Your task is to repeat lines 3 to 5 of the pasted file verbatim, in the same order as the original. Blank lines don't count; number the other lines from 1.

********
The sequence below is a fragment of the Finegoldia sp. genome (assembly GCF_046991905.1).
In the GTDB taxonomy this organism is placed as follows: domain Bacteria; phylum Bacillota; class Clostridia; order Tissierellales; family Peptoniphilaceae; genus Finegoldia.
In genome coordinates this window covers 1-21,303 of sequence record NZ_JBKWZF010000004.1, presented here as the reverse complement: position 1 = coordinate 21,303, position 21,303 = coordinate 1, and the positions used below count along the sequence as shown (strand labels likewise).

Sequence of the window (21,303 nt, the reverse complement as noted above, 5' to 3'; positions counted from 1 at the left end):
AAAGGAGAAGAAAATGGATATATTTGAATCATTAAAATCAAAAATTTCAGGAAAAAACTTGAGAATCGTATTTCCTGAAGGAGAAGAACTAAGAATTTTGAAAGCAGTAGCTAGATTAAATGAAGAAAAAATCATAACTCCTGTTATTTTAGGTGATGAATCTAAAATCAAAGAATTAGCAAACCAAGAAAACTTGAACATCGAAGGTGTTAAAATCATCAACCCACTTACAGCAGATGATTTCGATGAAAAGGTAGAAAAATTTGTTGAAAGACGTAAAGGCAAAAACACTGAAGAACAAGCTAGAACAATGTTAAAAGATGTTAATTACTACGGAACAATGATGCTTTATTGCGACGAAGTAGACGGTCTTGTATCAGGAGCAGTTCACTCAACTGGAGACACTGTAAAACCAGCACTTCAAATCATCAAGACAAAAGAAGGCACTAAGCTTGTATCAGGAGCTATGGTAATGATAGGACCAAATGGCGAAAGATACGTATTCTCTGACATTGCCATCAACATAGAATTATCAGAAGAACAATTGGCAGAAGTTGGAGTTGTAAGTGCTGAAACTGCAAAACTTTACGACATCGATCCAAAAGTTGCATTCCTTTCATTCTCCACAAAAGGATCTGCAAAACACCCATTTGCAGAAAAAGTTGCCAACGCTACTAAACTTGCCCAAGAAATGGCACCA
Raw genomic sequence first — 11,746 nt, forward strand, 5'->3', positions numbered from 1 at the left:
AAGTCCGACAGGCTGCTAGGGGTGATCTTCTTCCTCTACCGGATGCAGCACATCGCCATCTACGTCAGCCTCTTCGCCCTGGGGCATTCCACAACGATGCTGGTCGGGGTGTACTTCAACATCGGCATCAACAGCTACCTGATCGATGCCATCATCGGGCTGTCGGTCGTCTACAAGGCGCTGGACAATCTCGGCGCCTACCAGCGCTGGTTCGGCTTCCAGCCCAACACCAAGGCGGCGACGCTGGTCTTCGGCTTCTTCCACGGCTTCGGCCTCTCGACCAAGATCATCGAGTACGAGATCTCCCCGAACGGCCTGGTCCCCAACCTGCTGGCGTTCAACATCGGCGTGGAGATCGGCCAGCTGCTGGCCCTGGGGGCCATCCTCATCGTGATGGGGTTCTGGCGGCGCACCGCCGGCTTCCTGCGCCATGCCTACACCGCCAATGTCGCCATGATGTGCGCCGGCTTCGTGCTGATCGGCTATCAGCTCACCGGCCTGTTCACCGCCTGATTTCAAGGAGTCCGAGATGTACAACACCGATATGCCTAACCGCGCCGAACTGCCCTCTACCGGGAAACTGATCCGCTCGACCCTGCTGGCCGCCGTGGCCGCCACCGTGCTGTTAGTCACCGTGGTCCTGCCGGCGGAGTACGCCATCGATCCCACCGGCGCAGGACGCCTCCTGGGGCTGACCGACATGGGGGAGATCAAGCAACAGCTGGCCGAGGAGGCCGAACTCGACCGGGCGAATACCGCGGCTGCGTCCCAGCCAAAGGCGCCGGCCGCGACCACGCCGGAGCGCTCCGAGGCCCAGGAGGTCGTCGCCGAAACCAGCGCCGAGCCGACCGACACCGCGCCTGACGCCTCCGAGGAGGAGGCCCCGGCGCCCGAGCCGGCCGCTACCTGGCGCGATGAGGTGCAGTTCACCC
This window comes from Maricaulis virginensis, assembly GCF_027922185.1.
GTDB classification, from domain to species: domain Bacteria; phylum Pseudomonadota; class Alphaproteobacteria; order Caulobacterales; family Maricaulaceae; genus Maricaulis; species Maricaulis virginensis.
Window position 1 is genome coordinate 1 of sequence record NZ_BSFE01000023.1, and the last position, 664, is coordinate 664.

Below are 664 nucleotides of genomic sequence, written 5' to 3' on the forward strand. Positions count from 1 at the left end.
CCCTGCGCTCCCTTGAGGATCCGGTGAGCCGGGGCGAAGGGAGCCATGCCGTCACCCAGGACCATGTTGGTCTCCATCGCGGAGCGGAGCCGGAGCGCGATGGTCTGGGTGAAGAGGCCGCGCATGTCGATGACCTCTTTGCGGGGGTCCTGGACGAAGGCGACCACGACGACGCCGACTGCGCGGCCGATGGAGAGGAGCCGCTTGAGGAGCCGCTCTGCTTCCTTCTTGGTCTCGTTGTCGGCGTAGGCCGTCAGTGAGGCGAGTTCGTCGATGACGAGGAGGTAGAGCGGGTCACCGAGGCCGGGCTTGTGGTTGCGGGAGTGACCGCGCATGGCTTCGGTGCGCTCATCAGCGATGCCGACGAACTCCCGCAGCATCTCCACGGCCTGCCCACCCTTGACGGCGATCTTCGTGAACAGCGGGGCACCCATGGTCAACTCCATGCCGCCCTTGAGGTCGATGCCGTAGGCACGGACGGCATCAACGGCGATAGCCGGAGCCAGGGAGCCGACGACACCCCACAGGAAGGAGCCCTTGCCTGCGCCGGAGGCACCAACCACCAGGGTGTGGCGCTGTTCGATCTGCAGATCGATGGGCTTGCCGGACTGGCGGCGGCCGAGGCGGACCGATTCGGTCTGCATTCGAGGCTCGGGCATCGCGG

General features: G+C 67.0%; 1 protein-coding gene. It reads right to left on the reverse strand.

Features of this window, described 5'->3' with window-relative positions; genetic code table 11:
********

In genome coordinates this window covers 1-21,303 of sequence record NZ_JBKWZF010000004.1, presented here as the reverse complement: position 1 = coordinate 21,303, position 21,303 = coordinate 1, and the positions used below count along the sequence as shown (strand labels likewise).

Sequence of the window (21,303 nt, the reverse complement as noted above, 5' to 3'; positions counted from 1 at the left end):
AAAGGAGAAGAAAATGGATATATTTGAATCATTAAAATCAAAAATTTCAGGAAAAAACTTGAGAATCGTATTTCCTGAAGGAGAAGAACTAAGAATTTTGAAAGCAGTAGCTAGATTAAATGAAGAAAAAATCATAACTCCTGTTATTTTAGGTGATGAATCTAAAATCAAAGAATTAGCAAACCAAGAAAACTTGAACATCGAAGGTGTTAAAATCATCAACCCACTTACAGCAGATGATTTCGATGAAAAGGTAGAAAAATTTGTTGAAAGACGTAAAGGCAAAAACACTGAAGAACAAGCTAGAACAATGTTAAAAGATGTTAATTACTACGGAACAATGATGCTTTATTGCGACGAAGTAGACGGTCTTGTATCAGGAGCAGTTCACTCAACTGGAGACACTGTAAAACCAGCACTTCAAATCATCAAGACAAAAGAAGGCACTAAGCTTGTATCAGGAGCTATGGTAATGATAGGACCAAATGGCGAAAGATACGTATTCTCTGACATTGCCATCAACATAGAATTATCAGAAGAACAATTGGCAGAAGTTGGAGTTGTAAGTGCTGAAACTGCAAAACTTTACGACATCGATCCAAAAGTTGCATTCCTTTCATTCTCCACAAAAGGATCTGCAAAACACCCATTTGCAGAAAAAGTTGCCAACGCTACTAAACTTGCCCAAGAAATGGCACCA